AN 8.28 Bala Sutta:

AN 8.28
PTS: A iv 223
Bala Sutta: Strengths
translated from the Pali by
Thanissaro Bhikkhu
Then Ven. Sariputta went to the Blessed One and, on arrival, bowed down to him and sat to one side. As he was sitting there, the Blessed One said to him, "Sariputta, how many are the strengths of a monk whose effluents are ended, endowed with which he affirms the ending of the effluents (thus): 'The effluents are ended in me'?"
"Eight, lord, are the strengths of a monk whose effluents are ended, endowed with which he affirms the ending of the effluents (thus): 'The effluents are ended in me.' Which eight?
"There is the case where the inconstancy of all fabrications as they have come to be is well seen with right discernment by a monk whose effluents are ended. The fact that the inconstancy of all fabrications as they have come to be is well seen with right discernment by a monk whose effluents are ended is a strength of a monk whose effluents are ended, with reference to which he affirms the ending of the effluents (thus): 'The effluents are ended in me.'
"Furthermore, sensual passions as they have come to be are well seen with right discernment as analogous to hot charcoals by a monk whose effluents are ended. The fact that sensual passions as they have come to be are well seen with right discernment as analogous to hot charcoals by a monk whose effluents are ended is also a strength of a monk whose effluents are ended, with reference to which he affirms the ending of the effluents (thus): 'The effluents are ended in me.'
"Furthermore, the mind of a monk whose effluents are ended inclines toward seclusion, leans toward seclusion, tends toward seclusion, stays in seclusion, delights in renunciation, entirely rid of the qualities that act as a basis for the effluents. The fact that the mind of a monk whose effluents are ended inclines toward seclusion, leans toward seclusion, tends toward seclusion, stays in seclusion, delights in renunciation, entirely rid of the qualities that act as a basis for the effluents is also is a strength of a monk whose effluents are ended, with reference to which he affirms the ending of the effluents (thus): 'The effluents are ended in me.'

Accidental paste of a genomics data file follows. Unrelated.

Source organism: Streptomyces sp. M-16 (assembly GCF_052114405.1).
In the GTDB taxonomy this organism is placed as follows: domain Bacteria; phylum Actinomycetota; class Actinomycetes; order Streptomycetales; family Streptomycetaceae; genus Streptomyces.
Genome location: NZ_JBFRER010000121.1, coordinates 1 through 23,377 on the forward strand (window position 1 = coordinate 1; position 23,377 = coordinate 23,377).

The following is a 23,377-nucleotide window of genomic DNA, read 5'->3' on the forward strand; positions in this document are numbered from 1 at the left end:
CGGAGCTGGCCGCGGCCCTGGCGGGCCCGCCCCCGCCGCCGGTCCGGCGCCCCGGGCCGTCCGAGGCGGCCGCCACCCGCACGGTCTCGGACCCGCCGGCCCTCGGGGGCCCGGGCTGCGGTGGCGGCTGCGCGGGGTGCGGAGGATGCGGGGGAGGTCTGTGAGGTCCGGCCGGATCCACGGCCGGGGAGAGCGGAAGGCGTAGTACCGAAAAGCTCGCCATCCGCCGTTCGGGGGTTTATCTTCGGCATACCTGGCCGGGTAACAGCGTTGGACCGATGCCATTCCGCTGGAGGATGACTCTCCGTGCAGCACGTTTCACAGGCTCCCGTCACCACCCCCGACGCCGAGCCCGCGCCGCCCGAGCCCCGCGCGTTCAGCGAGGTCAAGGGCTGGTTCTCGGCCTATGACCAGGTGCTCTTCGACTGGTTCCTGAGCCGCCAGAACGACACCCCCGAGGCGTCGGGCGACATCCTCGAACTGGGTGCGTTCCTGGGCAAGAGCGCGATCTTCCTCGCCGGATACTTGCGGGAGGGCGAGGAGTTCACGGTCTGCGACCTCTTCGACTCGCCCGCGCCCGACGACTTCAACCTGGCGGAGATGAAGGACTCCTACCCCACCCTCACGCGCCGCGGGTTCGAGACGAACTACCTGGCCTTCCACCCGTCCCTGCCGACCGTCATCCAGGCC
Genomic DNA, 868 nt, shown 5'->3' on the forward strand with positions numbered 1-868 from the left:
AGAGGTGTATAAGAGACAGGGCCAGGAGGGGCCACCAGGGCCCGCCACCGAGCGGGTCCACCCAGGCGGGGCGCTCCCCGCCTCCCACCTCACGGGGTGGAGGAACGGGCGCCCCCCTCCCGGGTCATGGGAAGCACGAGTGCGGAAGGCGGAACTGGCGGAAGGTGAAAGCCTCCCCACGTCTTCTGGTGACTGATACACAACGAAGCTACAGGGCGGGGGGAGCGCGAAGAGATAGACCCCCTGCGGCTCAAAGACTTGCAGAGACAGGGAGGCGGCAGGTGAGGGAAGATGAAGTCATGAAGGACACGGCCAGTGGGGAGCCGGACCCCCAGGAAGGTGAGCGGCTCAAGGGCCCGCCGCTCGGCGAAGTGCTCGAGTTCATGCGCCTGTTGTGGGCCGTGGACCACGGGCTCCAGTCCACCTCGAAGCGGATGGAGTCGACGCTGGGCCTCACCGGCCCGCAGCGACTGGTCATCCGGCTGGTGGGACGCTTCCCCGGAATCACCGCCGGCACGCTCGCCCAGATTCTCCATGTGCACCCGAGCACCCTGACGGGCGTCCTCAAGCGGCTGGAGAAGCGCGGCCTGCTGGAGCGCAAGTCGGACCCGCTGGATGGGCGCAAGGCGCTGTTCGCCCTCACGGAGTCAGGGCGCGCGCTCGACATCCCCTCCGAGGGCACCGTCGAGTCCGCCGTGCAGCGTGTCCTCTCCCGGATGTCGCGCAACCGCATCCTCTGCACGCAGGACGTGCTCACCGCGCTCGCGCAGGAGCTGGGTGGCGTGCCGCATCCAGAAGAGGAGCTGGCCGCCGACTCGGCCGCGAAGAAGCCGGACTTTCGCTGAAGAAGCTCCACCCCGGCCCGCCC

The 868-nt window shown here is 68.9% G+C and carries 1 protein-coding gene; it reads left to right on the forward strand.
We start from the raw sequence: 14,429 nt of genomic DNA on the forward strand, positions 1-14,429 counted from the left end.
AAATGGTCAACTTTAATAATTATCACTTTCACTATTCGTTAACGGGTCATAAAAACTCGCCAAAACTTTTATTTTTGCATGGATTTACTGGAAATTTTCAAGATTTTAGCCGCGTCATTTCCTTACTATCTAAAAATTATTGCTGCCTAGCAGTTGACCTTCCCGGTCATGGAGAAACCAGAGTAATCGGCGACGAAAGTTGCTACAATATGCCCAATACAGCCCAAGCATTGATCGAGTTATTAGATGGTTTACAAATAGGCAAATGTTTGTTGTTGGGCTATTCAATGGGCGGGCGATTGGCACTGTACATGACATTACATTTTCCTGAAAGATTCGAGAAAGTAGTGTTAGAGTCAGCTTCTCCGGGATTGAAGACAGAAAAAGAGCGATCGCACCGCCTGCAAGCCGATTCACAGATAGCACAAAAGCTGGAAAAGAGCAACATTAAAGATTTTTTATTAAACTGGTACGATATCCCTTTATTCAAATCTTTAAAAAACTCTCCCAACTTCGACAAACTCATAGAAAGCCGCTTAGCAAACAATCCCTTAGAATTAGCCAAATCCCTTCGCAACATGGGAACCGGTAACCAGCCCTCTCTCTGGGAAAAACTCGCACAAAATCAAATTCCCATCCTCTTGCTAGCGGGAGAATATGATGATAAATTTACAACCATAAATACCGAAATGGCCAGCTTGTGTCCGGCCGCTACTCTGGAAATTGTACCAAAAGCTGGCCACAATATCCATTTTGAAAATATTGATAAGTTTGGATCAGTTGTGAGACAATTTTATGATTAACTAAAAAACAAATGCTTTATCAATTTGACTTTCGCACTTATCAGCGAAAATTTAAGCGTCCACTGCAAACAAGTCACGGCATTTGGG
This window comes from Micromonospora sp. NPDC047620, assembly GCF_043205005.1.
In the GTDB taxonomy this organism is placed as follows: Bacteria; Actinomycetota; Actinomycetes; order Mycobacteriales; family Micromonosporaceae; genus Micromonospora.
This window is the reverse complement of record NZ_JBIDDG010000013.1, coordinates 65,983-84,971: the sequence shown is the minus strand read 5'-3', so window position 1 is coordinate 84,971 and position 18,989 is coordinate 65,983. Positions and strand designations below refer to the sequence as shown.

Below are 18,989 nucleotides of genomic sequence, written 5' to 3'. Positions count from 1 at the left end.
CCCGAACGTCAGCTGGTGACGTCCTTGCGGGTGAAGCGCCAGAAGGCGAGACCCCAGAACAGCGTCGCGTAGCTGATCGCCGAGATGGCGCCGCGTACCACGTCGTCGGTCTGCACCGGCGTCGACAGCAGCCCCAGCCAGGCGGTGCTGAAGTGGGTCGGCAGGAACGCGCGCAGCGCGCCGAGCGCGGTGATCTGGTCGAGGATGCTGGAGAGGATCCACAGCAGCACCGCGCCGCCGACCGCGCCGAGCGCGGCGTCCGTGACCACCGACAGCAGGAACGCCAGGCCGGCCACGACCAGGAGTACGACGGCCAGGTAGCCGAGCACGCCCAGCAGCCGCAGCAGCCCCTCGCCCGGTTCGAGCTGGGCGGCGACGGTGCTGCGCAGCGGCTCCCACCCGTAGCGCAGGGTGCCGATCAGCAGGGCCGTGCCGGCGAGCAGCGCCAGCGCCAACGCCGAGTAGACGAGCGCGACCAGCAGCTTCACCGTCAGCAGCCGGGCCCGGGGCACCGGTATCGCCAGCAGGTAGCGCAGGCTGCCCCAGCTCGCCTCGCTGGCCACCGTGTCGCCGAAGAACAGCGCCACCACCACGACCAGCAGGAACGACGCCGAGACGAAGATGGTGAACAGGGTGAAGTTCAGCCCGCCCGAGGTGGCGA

"Furthermore, the four establishings of mindfulness[1] are developed, well-developed by a monk whose effluents are ended. The fact that the four establishings of mindfulness are developed, well-developed by a monk whose effluents are ended is also is a strength of a monk whose effluents are ended, with reference to which he affirms the ending of the effluents (thus): 'The effluents are ended in me.'
"Furthermore, the four bases of power are developed, well-developed by a monk whose effluents are ended...
"Furthermore, the five faculties are developed, well-developed by a monk whose effluents are ended...
"Furthermore, the seven factors for Awakening are developed, well-developed by a monk whose effluents are ended...
"Furthermore, the noble eightfold path is developed, well-developed by a monk whose effluents are ended. The fact that the noble eightfold path is developed, well-developed by a monk whose effluents are ended is also is a strength of a monk whose effluents are ended, with reference to which he affirms the ending of the effluents (thus): 'The effluents are ended in me.'
"These, lord, are the eight strengths of a monk whose effluents are ended, endowed with which he affirms the ending of the effluents (thus): 'The effluents are ended in me.'"

Notes

1.
This and the remaining strengths constitute six of the seven lists of qualities that make up the Wings to Awakening. The one missing list is the five strengths. There may be two reasons for why it is not listed here. The first, suggested by AN 4.163, is that the five strengths pertain to the lower levels of noble attainment — stream-entry through non-returning — whereas the five faculties, which cover the same qualities as the five strengths (conviction, persistence, mindfulness, concentration, and discernment), constitute a higher intensity of these qualities pertaining exclusively to arahantship. The second possible reason is that listing the five strengths as one of eight strengths would have been confusing.
Provenance:
©2011 Thanissaro Bhikkhu.
Transcribed from a file provided by the translator.
This Access to Insight edition is ©2011.
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How to cite this document (one suggested style): "Bala Sutta: Strengths" (AN 8.28), translated from the Pali by Thanissaro Bhikkhu. Access to Insight, 27 March 2011, http://www.accesstoinsight.org/tipitaka/an/an08/an08.028.than.html . Retrieved on 15 December 2011.





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